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The 4 Best Hip Openers to Improve Your Mobility

Genuine health and fitness requires proper movement.  Proper movement requires your body to have optimal range of motion at all of your body’s bony joints.  Most of us have lost some of it it through lack of use.  The good news is that mobility improves rapidly once you start using it again.

The good news is that mobility improves rapidly once you start using it again. 

The first requirement for improving your range of motion is to do the work.  The easiest way to accomplish this is to come to class and do the mobility work we program.  But “do” means to do it actively, with the intention to improve, with appreciation that mobility is a key component of not just your fitness, but your injury prevention and general wellness.  It is a necessary component of your whole workout, not an add-on or time-filler.

Related: How can ROM make you fitter?

Even better than doing our programmed mobility work is regularly doing a routine targeted to your specific needs.  Taking the Functional Movement Screen results in just such a tailored program.  Short of that, nearly all of us can work on improving mobility in our hips.  The ability to extend the hip is critical to virtually all functional movements and it’s an ability our sedentary lifestyles seriously restrict.

The 4 Best Hip Openers

Here’s a simple hip-opening routine you can do without any equipment, though you may want a pad for your knees.  Total time is about 13:00/session.  Two sessions per day would be most beneficial, but do what you can.  Our members will be familiar with all of these positions.  Just hold each one for a minimum of 2:00 (yikes! Yes, that’s a long time, but it’s necessary for permanent improvement):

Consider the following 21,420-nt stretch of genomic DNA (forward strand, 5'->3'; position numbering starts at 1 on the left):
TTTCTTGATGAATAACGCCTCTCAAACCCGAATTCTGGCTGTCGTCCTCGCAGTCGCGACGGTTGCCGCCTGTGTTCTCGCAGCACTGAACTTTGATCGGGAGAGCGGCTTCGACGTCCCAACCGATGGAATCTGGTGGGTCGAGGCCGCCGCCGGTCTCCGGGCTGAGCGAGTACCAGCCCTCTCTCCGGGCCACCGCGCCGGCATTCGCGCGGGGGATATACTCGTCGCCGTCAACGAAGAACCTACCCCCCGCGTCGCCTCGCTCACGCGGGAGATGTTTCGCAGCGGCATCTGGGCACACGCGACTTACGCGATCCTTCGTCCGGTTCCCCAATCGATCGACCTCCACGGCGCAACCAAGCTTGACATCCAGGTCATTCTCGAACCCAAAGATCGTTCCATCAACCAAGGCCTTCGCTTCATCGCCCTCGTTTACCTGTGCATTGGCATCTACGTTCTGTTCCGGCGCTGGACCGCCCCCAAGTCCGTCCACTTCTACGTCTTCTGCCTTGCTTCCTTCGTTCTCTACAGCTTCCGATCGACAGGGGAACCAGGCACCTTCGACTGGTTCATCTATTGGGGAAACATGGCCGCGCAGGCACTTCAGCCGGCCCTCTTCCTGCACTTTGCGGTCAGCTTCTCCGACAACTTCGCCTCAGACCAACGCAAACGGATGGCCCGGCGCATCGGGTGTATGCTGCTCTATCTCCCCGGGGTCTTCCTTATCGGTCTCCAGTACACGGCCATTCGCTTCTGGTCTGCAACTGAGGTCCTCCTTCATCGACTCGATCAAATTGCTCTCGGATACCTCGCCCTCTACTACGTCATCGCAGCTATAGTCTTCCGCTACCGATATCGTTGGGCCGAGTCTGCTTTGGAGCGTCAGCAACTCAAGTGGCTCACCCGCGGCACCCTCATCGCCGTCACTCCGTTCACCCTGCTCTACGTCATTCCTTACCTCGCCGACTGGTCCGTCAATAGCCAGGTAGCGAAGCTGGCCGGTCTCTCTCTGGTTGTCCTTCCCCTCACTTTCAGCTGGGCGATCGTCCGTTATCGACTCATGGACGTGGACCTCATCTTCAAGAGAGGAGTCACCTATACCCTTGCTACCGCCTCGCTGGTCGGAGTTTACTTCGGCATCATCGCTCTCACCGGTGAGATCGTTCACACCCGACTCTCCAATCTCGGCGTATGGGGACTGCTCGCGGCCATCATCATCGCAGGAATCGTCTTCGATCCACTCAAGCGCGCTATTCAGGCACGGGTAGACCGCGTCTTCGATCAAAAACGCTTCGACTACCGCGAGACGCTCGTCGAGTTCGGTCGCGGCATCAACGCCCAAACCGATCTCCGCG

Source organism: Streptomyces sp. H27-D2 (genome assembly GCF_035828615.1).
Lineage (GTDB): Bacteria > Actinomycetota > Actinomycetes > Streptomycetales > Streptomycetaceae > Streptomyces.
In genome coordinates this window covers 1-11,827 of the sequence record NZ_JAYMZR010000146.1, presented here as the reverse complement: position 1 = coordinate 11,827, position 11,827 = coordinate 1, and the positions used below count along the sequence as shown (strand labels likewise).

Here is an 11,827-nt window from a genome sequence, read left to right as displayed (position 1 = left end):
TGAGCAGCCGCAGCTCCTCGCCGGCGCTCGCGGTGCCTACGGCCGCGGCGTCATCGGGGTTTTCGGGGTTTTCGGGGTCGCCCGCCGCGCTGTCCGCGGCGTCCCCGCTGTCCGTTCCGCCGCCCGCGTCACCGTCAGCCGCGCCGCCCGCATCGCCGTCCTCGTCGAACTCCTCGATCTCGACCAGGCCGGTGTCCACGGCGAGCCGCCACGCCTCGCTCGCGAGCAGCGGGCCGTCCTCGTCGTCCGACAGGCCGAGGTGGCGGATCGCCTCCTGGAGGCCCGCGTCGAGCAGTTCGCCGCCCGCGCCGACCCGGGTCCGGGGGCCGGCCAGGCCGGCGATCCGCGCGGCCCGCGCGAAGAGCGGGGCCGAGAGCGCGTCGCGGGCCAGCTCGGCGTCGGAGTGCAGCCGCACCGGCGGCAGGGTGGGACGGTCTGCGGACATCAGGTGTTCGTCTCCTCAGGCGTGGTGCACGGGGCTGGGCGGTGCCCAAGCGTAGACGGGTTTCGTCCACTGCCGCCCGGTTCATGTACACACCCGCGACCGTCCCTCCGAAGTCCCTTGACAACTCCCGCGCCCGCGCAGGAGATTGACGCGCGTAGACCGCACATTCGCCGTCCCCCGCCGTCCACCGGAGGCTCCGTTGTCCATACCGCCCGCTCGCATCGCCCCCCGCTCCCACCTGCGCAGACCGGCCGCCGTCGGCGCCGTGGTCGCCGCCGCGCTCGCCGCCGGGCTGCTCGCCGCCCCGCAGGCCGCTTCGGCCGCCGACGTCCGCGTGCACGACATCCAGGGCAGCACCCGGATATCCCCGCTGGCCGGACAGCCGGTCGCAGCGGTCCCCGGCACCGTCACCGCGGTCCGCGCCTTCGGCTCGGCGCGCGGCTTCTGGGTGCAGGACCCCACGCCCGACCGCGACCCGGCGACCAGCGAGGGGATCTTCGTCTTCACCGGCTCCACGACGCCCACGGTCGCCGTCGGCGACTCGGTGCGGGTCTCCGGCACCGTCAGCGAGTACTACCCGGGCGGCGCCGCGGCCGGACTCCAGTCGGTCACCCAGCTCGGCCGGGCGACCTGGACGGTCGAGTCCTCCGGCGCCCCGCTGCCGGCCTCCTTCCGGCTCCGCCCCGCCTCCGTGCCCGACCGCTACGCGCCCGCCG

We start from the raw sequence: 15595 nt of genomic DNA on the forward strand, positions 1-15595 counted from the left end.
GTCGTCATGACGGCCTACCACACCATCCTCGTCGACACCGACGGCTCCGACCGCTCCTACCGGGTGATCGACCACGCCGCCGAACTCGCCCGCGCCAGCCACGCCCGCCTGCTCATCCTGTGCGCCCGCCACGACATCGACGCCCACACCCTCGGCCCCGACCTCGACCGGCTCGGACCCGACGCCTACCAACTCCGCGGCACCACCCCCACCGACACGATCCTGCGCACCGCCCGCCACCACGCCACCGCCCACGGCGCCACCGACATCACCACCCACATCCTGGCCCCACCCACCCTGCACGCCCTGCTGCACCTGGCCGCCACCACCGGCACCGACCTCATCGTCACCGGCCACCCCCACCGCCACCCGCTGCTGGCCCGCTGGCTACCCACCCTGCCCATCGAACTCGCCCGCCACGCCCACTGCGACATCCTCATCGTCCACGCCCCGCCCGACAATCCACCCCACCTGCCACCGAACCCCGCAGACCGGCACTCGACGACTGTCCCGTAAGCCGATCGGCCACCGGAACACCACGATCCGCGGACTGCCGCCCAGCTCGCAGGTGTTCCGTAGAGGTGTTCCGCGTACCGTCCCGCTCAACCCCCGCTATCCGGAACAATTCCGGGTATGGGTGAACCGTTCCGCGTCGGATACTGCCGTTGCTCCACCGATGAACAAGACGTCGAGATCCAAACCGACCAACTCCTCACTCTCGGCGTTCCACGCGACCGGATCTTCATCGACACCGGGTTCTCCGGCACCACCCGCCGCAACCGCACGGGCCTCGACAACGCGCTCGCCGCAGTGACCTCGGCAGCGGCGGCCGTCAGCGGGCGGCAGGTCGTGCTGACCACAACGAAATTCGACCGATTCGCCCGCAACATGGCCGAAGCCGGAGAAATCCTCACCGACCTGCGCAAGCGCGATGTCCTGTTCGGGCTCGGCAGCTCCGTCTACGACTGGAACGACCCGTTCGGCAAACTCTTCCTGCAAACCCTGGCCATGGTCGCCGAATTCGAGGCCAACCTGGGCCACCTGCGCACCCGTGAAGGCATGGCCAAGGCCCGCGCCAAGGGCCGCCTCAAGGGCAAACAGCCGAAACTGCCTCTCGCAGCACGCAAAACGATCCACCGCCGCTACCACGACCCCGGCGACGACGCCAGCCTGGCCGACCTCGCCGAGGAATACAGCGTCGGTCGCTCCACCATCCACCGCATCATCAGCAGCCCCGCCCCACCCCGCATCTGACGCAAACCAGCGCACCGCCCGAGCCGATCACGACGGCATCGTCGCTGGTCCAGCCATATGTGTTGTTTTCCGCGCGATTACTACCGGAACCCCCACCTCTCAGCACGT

1. Wide-legged seated forward fold: you should feel this in your groin and low back.  Be sure you tip your pelvis forward so it’s vertical or as close to vertical as you can get it.  Relax your arms down.


Related: Why Motor Control Makes You Stronger

2. Low lunge:  Bring your torso upright.  Folding over your front leg takes out the hip stretch.  You should feel this in the groin of the leg in front and the front of the hip of the leg in back.  A gentle pulse with your breath helps you make more progress – forward & down on the exhale, back off a little on the inhale.  Be sure to do both sides.


3. “Cheerleader”: sit on your sit bones and place one foot on the opposite thigh, with the second leg behind you.  Gently try to get both of your sit bones as close to the floor as possible.  Be sure to do both sides.


4. Camel Pose: kneel with your knees hip distance apart and your toes tucked under (easier) or pointed (harder).  Push your hips forward and pull your shoulder blades back so your palms turn outward.  Grab your heels with your palms on the insides of your feet, and use the stability that gives you to push your hips forward.   Try to breathe as deeply as possible.  2:00 is too much for this one, so hold this only for 3-5 breaths, but repeat 2-3 times.


Send me an email if you have any questions, I’m happy to help.

–John Bryant

Founder & Head Trainer